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All Issues > Volume 29, Issue 2

<< Tuesday, March 26, 2013 >> Holy Week
Isaiah 49:1-6
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Psalm 71:1-6, 15, 17 John 13:21-33, 36-38
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"For now the Lord has spoken Who formed Me as His Servant from the womb, that Jacob may be brought back to Him and Israel gathered to Him." —Isaiah 49:5

Jesus is like "a sharp-edged sword" or "a polished arrow" (Is 49:2). He can pierce us and cause us pain. Jesus is like a concealed sword or hidden arrow (Is 49:2). Unless we are attentive, we won't notice Him. Jesus' work in our lives at first often appears to be "in vain, and for nothing" (Is 49:4). Consequently, to be open to Jesus, we must suffer pain, be attentive, and persevere in walking "by faith, not by sight" (2 Cor 5:7). It is difficult to be open to Jesus.

In one way, Jesus is the most attractive Person Who has ever lived. After being lifted up in His death, resurrection, and ascension, Jesus draws all people to Himself (Jn 12:32). Yet, in other ways, Jesus is not attractive. "There was in Him no stately bearing to make us look at Him, nor appearance that would attract us to Him. He was spurned and avoided by men, a Man of suffering, accustomed to infirmity, One of those from Whom men hide their faces, spurned, and we held Him in no esteem" (Is 53:2-3).

Jesus simultaneously attracts and repels us. If we focus on ourselves, we will spin away from Him. If we die to ourselves, we will gravitate toward Him. Sin disrupts the attraction of Jesus' love. Repentance and faith lock us into his love. "Draw close to God, and He will draw close to you" (Jas 4:8).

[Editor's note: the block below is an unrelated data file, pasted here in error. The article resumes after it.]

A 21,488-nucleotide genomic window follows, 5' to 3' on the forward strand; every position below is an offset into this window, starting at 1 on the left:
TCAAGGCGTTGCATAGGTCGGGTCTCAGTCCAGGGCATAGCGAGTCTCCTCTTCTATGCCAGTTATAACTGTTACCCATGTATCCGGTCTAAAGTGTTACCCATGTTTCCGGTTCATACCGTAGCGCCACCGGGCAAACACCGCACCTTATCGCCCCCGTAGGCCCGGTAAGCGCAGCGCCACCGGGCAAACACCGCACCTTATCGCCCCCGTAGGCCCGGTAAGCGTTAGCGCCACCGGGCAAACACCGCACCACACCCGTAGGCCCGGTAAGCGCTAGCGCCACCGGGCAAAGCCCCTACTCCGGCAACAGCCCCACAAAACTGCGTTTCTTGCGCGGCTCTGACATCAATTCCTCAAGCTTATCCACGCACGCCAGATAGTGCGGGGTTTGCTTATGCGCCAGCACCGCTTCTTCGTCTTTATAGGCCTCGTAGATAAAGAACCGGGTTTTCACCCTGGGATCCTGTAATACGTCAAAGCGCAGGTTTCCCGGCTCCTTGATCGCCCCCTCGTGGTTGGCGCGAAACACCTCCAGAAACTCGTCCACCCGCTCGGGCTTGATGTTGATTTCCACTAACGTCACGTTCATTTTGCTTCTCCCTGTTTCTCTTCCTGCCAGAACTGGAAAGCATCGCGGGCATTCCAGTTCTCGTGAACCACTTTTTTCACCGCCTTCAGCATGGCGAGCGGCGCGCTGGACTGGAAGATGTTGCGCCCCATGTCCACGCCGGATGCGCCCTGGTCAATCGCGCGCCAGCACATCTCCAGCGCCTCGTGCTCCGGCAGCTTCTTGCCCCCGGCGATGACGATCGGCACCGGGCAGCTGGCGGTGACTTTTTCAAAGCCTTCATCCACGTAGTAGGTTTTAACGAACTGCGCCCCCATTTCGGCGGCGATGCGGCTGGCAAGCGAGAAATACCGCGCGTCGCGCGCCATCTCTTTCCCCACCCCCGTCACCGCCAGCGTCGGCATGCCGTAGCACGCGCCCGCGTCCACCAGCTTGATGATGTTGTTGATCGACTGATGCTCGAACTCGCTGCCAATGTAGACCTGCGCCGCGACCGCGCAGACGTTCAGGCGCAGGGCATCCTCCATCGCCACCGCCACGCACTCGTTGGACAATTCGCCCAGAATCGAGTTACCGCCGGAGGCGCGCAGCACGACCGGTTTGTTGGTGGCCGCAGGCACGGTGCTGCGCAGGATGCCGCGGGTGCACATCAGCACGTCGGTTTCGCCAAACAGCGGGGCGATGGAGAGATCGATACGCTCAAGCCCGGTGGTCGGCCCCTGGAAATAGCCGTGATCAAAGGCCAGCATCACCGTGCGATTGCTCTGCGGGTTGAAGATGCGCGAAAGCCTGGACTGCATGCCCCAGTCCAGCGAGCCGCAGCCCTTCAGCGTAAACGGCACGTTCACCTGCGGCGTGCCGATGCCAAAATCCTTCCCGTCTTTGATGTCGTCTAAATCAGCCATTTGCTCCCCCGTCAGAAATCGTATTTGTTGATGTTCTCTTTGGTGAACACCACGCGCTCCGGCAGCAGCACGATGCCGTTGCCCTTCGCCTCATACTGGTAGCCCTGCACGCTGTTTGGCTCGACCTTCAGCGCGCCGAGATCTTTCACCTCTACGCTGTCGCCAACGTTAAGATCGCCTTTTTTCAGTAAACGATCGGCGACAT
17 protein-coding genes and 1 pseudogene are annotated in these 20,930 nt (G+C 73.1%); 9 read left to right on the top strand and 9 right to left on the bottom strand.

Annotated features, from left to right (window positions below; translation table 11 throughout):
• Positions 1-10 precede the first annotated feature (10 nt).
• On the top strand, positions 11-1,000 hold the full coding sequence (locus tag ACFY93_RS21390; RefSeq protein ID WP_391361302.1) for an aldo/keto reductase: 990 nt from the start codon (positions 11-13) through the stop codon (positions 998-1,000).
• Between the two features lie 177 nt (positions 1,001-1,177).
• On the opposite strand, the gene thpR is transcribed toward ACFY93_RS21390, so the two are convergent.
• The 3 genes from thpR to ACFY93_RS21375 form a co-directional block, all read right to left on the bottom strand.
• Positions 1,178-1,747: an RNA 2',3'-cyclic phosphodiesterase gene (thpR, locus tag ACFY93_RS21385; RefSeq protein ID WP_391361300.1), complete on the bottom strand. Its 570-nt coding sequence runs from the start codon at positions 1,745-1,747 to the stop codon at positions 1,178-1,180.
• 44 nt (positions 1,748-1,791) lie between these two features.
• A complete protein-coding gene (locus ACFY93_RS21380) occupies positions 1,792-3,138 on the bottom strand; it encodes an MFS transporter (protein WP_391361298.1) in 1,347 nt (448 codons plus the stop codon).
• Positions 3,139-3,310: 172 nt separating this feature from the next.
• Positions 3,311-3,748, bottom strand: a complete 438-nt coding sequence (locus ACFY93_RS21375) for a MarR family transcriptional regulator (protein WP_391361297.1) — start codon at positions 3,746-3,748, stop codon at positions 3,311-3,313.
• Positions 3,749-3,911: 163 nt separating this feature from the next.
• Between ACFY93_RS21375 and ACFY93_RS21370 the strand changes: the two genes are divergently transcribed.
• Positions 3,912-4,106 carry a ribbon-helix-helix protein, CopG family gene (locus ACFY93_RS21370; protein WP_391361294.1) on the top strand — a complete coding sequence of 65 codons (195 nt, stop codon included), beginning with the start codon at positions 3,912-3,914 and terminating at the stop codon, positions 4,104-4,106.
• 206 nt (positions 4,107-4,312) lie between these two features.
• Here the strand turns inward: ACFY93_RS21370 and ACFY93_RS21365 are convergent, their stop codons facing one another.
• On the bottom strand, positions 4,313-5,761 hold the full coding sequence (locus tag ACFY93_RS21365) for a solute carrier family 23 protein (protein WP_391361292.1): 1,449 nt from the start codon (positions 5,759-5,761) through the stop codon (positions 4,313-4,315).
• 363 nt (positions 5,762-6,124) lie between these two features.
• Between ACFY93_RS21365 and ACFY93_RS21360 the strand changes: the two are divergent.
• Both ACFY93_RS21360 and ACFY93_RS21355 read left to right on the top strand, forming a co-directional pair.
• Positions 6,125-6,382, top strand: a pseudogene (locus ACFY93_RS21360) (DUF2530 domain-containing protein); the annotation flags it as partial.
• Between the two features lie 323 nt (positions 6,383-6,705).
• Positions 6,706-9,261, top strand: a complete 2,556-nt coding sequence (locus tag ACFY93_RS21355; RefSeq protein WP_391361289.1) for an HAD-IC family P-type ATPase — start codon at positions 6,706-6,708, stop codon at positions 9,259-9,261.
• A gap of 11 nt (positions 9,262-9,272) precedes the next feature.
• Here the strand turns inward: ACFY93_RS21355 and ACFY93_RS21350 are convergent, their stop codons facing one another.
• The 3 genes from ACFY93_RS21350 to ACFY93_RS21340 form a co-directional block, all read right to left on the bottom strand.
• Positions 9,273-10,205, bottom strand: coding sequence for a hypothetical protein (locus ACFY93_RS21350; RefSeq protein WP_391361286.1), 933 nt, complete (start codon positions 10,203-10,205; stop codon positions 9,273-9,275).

Prayer: Jesus, may I be baptized into, immersed in, and preoccupied with Your love.
Promise: "God will, in turn, glorify Him in Himself, and will glorify Him soon." —Jn 13:32
Praise: After a prayer meeting one night, the Martins and the McCoys, both deeply in debt, burned their credit cards and put their finances in the Lord's hands.
Rescript: In accord with the Code of Canon Law, I hereby grant the Nihil Obstat ("Permission to Publish") for One Bread, One Body covering the period from February 1, 2013 through March 31, 2013.
†Most Reverend Joseph R. Binzer, Auxiliary Bishop, Vicar General of the Archdiocese of Cincinnati, September 13, 2012.
The Nihil Obstat ("Permission to Publish") is a declaration that a book or pamphlet is considered to be free of doctrinal or moral error. It is not implied that those who have granted the Nihil Obstat agree with the contents, opinions, or statements expressed.
Volume 29, Issue 2
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